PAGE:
October ThinkTank survey: The Party Conferences
UK opinion formers believe the Labour Party conference was the most successful of the three main parties, and this is confirmed in Ed Miliband’s approval rating bouncing to its highest level ever. Labour MPs are also more positive about their own conference than Conservative and Liberal Democrat MPs are about theirs. Meanwhile, the opinion formers’ approval of David Cameron decreases.
Respondents support introduction of the English Baccalaureat but are against UK military intervention in Syria.
YouGovStone interviewed 734 members of its ThinkTank of 4000+ influential Britons between 17/10/2012 and 25/10/2012, with panellists amongst others drawn from politics, business, media, academia, NGOs, and the public sector.
In a separate survey, YouGovStone interviewed 100 Members of Parliament, between 17/10/12 and 02/11/12. The sample was weighted and is representative of the House of Commons.
The Party Conferences
Following the party conference season, respondents rated how well four key political figures are currently doing in their roles. Of these, only David Cameron did not experience a lift in approval ratings since September. His net approval (the percentage of those who think he is doing a good job minus those who think he is doing a poor job) has dropped from -7 in September to -22 in October, suggesting that Cameron was unsuccessful at making use of the conference platform to improve his standing. Respondents from the public sector are particularly likely to be critical of Cameron’s work, at a net score of -47.
At the same time there has been a small lift for the figure for George Osborne, rising to -33, from -39 in September. Nick Clegg’s score has improved slightly as well but still remains at -53, indicating that the panel continues to be highly critical of his work.
Only Ed Miliband has seen a real boost in his ratings, bouncing up from -32 in September to -7, his highest score yet. Most likely this boost has come off the back of his well-received ‘One Nation’ speech at the Labour conference. Nevertheless the negative score still reflects the fact that more respondents think he is doing a poor job than a good job.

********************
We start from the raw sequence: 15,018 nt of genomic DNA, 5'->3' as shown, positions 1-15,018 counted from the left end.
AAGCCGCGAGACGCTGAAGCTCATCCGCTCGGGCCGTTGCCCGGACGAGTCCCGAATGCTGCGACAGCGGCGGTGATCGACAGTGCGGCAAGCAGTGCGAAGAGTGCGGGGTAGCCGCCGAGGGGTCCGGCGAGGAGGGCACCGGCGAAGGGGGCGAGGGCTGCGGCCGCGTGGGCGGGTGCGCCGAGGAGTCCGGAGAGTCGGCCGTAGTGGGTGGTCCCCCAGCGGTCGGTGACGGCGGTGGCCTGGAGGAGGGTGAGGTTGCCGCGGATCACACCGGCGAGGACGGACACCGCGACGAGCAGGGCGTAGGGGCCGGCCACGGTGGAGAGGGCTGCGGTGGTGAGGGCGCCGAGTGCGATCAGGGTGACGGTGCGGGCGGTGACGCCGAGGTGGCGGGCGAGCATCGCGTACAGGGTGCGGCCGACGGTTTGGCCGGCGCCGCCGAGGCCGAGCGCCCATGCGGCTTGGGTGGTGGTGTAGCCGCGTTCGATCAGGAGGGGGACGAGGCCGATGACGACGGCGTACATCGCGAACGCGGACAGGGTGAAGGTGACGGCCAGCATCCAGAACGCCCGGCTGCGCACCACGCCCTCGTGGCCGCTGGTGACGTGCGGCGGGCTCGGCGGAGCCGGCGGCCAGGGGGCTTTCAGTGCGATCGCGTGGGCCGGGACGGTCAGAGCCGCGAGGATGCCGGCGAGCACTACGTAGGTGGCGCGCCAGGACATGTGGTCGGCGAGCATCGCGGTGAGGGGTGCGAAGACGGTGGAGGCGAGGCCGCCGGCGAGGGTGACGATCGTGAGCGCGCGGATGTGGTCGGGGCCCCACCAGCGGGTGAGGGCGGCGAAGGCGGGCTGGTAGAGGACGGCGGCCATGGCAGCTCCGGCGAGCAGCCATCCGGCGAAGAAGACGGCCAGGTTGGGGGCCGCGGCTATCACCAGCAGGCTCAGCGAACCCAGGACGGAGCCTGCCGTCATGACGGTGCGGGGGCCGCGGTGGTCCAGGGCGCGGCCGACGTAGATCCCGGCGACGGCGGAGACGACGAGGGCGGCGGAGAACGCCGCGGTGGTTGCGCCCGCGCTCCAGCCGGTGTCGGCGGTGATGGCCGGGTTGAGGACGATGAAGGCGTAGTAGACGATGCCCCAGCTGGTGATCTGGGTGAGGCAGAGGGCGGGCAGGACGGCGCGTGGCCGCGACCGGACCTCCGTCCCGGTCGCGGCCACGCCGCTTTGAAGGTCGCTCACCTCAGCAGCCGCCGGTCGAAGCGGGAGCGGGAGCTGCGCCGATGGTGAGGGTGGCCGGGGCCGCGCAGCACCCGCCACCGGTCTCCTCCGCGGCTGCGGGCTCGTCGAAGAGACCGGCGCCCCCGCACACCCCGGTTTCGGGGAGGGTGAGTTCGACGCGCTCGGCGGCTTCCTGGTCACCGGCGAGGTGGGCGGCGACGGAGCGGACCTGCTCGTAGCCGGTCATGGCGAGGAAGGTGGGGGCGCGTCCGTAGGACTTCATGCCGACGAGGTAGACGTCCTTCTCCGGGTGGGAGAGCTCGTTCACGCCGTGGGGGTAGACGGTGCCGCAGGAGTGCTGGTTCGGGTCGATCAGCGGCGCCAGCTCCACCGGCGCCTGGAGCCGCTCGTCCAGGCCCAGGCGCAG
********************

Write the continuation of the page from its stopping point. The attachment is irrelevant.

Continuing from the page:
This trend is mirrored when looking at respondents’ evaluation of how successfully the Labour Party conference has been at promoting the party to the electorate. A majority, 69% believe the Labour conference was ‘very’ or ‘somewhat’ successful in this respect. This is a relatively high score compared to the other two main parties’ conferences, which are not judged to have been as successful by the influentials.
Although 46% believe the Conservative party conference was successful in promoting the party to the electorate, 50% disagree. And figures are even worse for the Liberal Democrat conference: less than a quarter believe it was successful, and a vast majority (71%) does not.
In a separate survey, a similar question was asked to MPs about their own party’s conferences. Unsurprisingly almost all believed their conferences to have been successful. However, Labour MPs were far more positive about their own conference than their counterparts in the other two parties. Over half of Labour MPs surveyed thought their conference was ‘very successful’, and all but one of the others thought it ‘somewhat successful’.
This contrasts to the Conservative MPs questioned. Only one in ten thought their party conference to have been ‘very successful’; two thirds believed it to be only ‘somewhat successful’. And one in six even rated their own party conference as having been unsuccessful at promoting the party to the electorate. The Liberal Democrat MPs surveyed unanimously declared their conference to have been ‘somewhat successful’.
Policy issues: English Baccalaureat, health reform and Syria
Respondents were also asked about particular policy issues. A majority of respondents (58%) state that they support Michael Gove’s plans to replace GSCE’s with an English Baccalaureat qualification. However, those working in education are less likely to support this measure (53%), as are those in culture and leisure (50%) and those in the public sector (49%).
Reform to the healthcare system on the other hand is not judged as positively by respondents. Only 12% believe the reforms are progressing well; 56% disagree, rising to 62% for those working in Health. 65% of female respondents are critical about how the health reforms are progressing, compared to 50% of men.
Although the civil war in Syria continues, respondents do not believe the UK should be undertaking a military intervention. 70% are opposed to such an idea, with only 16% in favour.